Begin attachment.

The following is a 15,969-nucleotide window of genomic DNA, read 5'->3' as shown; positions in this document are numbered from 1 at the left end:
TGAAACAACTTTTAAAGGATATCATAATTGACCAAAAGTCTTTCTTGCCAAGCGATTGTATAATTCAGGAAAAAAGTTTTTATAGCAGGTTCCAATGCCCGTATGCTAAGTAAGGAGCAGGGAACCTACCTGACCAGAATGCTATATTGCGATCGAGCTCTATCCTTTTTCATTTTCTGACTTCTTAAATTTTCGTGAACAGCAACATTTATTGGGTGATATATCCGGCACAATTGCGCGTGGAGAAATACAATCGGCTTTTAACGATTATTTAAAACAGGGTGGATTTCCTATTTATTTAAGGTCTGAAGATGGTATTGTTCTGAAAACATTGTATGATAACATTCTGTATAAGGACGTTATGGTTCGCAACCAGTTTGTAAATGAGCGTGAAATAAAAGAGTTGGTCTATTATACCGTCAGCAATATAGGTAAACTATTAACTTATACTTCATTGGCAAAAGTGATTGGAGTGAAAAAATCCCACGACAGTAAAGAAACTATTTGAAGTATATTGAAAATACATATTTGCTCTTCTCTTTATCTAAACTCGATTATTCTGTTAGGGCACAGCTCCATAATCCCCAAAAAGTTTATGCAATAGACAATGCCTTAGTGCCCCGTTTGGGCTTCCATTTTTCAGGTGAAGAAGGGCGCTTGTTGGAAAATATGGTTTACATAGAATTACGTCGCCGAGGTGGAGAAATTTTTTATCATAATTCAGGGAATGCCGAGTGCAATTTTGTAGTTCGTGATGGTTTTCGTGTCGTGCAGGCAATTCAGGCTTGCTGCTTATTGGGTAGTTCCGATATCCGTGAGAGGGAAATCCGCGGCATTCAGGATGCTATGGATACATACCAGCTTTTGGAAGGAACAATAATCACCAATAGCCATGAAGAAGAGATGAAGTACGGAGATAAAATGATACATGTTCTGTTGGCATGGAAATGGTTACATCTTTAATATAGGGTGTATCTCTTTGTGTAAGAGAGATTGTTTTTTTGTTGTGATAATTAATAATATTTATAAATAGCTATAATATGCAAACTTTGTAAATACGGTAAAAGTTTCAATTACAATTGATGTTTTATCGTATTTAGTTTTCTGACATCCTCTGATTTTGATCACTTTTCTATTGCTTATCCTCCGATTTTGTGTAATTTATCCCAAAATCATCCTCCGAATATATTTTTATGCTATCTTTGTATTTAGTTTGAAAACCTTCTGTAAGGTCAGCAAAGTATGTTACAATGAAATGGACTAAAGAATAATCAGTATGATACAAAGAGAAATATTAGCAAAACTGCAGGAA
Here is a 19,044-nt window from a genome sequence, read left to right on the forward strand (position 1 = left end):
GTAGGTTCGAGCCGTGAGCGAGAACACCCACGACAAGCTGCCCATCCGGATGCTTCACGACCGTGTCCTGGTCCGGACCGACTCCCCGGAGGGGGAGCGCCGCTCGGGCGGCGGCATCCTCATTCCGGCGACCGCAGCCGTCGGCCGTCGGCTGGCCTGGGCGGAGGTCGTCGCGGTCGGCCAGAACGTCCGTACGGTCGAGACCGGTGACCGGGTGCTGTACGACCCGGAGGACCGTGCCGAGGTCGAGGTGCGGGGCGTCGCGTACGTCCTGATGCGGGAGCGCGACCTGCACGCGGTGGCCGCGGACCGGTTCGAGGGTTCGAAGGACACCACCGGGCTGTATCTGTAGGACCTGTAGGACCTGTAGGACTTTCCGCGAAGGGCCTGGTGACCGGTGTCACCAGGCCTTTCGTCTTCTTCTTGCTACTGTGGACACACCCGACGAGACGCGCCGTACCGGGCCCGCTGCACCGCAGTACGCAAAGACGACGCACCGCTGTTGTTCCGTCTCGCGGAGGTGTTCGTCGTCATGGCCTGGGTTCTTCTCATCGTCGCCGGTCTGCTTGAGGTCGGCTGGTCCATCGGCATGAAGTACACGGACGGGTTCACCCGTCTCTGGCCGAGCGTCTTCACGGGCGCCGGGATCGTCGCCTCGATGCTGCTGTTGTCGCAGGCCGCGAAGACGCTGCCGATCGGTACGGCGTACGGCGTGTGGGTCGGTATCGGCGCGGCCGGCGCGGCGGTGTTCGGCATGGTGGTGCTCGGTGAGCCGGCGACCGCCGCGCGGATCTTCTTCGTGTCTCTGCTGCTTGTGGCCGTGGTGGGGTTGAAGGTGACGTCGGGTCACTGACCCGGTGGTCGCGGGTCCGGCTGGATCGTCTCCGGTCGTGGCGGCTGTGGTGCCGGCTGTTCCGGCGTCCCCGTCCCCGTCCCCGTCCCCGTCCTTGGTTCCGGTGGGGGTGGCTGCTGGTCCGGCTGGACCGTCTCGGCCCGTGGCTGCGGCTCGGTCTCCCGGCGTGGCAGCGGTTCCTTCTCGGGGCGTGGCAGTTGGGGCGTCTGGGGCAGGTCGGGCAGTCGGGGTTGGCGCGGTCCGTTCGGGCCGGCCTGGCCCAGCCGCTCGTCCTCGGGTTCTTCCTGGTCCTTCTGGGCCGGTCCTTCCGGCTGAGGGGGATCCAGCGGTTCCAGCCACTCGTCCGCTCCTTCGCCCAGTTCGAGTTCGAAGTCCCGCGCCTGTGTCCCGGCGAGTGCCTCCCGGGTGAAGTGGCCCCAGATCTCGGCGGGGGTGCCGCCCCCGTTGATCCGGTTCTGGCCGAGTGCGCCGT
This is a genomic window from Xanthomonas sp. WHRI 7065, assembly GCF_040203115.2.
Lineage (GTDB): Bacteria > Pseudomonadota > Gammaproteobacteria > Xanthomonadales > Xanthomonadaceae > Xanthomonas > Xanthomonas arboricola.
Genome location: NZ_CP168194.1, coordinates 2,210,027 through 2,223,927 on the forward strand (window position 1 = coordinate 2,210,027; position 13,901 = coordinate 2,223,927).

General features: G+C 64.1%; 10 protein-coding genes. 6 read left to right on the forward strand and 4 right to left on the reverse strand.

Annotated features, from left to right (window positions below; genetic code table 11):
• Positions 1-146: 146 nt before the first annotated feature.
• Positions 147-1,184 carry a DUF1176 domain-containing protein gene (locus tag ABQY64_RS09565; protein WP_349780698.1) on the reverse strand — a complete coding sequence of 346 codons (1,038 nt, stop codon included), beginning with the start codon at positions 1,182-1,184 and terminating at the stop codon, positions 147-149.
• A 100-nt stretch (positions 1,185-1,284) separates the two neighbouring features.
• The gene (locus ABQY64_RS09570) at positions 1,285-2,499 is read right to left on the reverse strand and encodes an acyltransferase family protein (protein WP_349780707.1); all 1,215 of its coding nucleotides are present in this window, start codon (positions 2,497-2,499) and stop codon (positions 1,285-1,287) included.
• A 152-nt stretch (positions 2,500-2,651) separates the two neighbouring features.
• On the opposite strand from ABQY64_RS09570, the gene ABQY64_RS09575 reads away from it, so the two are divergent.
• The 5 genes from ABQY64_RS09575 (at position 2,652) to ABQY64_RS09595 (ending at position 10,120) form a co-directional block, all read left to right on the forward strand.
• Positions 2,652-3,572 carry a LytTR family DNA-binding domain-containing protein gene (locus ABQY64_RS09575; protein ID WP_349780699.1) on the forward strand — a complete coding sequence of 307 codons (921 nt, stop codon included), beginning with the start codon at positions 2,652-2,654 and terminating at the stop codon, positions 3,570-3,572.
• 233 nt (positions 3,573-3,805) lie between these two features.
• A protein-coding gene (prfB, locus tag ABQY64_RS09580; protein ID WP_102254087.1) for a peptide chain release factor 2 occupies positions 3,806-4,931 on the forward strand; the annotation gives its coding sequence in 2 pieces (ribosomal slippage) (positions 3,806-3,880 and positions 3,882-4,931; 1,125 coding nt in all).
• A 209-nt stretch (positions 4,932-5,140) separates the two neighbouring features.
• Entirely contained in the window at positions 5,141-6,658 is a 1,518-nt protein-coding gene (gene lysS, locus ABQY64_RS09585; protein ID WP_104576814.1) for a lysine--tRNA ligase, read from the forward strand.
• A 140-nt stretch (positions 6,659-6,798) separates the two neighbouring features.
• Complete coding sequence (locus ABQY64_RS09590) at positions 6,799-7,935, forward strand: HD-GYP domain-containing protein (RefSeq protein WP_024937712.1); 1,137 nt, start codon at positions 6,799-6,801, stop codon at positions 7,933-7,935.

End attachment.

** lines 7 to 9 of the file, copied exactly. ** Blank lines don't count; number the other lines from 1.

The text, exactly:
Genome location: NZ_CP168194.1, coordinates 2,210,027 through 2,223,927 on the forward strand (window position 1 = coordinate 2,210,027; position 13,901 = coordinate 2,223,927).

General features: G+C 64.1%; 10 protein-coding genes. 6 read left to right on the forward strand and 4 right to left on the reverse strand.

Annotated features, from left to right (window positions below; genetic code table 11):